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Huge squid has world's largest eye, say scientists

  • Story Highlights
  • Researchers defrosting two colossal squid at New Zealand's national museum
  • The larger one has eyes around 27 cm across, believed to be world's biggest
  • It weighs almost half a tonne and measures about 32 feet (10 meters) in length
  • Scientists believe that there may be even larger colossal squids in existence
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(CNN) -- Scientists studying the carcass of what they call the heaviest squid ever found have discovered it has eyes as big as soccer balls -- reportedly the largest in the world.

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Scientists are interviewed while two colossal squids are defrosted. The one on the right is missing part of its body.

The colossal squid's eyes were measured at about 27 centimeters (10.8 inches) across by researchers, who have been defrosting it and a smaller specimen at Te Papa, the national museum of New Zealand.

"This is the only intact eye (of a colossal squid) that's ever been found. It's spectacular," squid specialist Kat Bolstad of the Auckland University of Technology told The Associated Press on Wednesday.

Bolstad, one of a team of international scientists brought in to examine the creature, added: "It's the largest known eye in the animal kingdom."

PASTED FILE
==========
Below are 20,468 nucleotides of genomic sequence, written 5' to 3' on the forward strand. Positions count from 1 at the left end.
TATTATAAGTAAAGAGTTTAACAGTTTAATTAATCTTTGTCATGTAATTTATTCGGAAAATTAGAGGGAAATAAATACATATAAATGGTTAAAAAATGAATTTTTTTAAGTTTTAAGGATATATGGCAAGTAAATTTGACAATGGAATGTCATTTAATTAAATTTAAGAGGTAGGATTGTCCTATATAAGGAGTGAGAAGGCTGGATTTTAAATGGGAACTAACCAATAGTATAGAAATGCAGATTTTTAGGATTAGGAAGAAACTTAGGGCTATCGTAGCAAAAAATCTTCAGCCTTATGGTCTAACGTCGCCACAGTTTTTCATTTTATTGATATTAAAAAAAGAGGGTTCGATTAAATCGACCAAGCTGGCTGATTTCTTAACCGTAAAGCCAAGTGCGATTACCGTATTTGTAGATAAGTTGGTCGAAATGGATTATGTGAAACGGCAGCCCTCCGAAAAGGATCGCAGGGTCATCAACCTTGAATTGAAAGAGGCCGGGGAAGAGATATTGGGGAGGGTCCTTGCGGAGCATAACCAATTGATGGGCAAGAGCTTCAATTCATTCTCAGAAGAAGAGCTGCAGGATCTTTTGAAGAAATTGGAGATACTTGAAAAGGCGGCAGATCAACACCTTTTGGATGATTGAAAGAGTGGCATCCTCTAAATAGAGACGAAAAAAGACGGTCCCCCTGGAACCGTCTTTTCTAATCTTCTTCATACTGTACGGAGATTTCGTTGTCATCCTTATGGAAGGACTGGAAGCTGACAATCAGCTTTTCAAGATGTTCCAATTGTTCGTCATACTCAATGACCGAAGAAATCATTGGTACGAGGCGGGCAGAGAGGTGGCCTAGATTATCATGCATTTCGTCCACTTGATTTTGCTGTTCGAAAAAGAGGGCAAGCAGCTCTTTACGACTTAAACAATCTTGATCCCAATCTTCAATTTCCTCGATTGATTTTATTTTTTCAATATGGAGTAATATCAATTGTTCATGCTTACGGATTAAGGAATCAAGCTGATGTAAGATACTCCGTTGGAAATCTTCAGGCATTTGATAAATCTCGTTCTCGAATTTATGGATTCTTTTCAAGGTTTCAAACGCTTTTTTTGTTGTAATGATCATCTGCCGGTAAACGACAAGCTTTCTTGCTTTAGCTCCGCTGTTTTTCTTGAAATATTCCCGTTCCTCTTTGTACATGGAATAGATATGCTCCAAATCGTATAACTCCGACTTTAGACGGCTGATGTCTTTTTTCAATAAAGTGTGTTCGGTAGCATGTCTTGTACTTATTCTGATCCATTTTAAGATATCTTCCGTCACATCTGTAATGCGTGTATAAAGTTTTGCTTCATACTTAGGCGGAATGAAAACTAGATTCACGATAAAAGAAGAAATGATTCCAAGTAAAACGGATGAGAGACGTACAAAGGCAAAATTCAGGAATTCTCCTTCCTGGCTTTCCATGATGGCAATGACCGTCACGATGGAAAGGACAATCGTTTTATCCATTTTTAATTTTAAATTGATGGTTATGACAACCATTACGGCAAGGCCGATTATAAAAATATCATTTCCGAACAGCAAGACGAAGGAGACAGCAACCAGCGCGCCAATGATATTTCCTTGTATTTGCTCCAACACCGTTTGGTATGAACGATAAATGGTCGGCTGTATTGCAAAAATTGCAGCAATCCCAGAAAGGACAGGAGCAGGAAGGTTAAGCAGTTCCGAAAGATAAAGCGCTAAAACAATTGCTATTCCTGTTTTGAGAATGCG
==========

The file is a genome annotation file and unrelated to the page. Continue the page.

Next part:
His assertion was backed up by Swedish professor Eric Warrant of the University of Lund, who specializes in vision in invertebrates.

"This is the largest eye ever recorded in history and studied," Warrant told AP. "It has a huge lens the size of an orange and captures an awful lot of light in the dark depths in which it hunts."

Scientists snaked a camera into the colossal squid's body and measured its beak and tentacles in an exam broadcast live on the Internet.

"It didn't seem really fair that only a handful of people would get to see an animal like this up close," said Steve O'Shea, a marine biologist at the Auckland University of Technology.

He led a team that examined the corps of the colossal squid on Monday, Tuesday and Wednesday in a lab at Wellington's Te Papa.

"It's the end of three days without much sleep," O'Shea told CNN. "It's been an exhausting exercise."

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Blog dispatches from the lab provided updates ("They're going to rotate the Squid!") peppered with commentary ("anything with lots of legs/tentacles gives me the willies but if it's here -- and not moving is a plus in my book -- you have to touch!")

A New Zealand fishing boat snagged the squid in February 2007, as it sought toothfish in the Antarctic waters of the Ross Sea. The crew hauled in a line with many baited hooks and discovered a massive squid feasting on one of the hooked fish, the museum says on its Web site.

Researchers determined it was a colossal squid, a species first documented in 2003 that tends to weigh more than the also-big giant squid.

The larger colossal squid that scientists examined this week weighed 1,091 pounds (495 kilograms) and measured about 32 feet (10 meters), the museum said.

"We probably have more questions than we have answers now," O'Shea said just after completing the exam.

Yet the team made at least one key finding.

When they measured the colossal squid's beak, O'Shea said, they were stunned to discover that it was shorter than colossal-squid beaks recovered from the stomachs of sperm whales, which prey on squid.

That led O'Shea to conclude that even heavier colossal squid lurk somewhere below the surface, unseen by human eyes.

"They grow considerably larger," he said. E-mail to a friend E-mail to a friend

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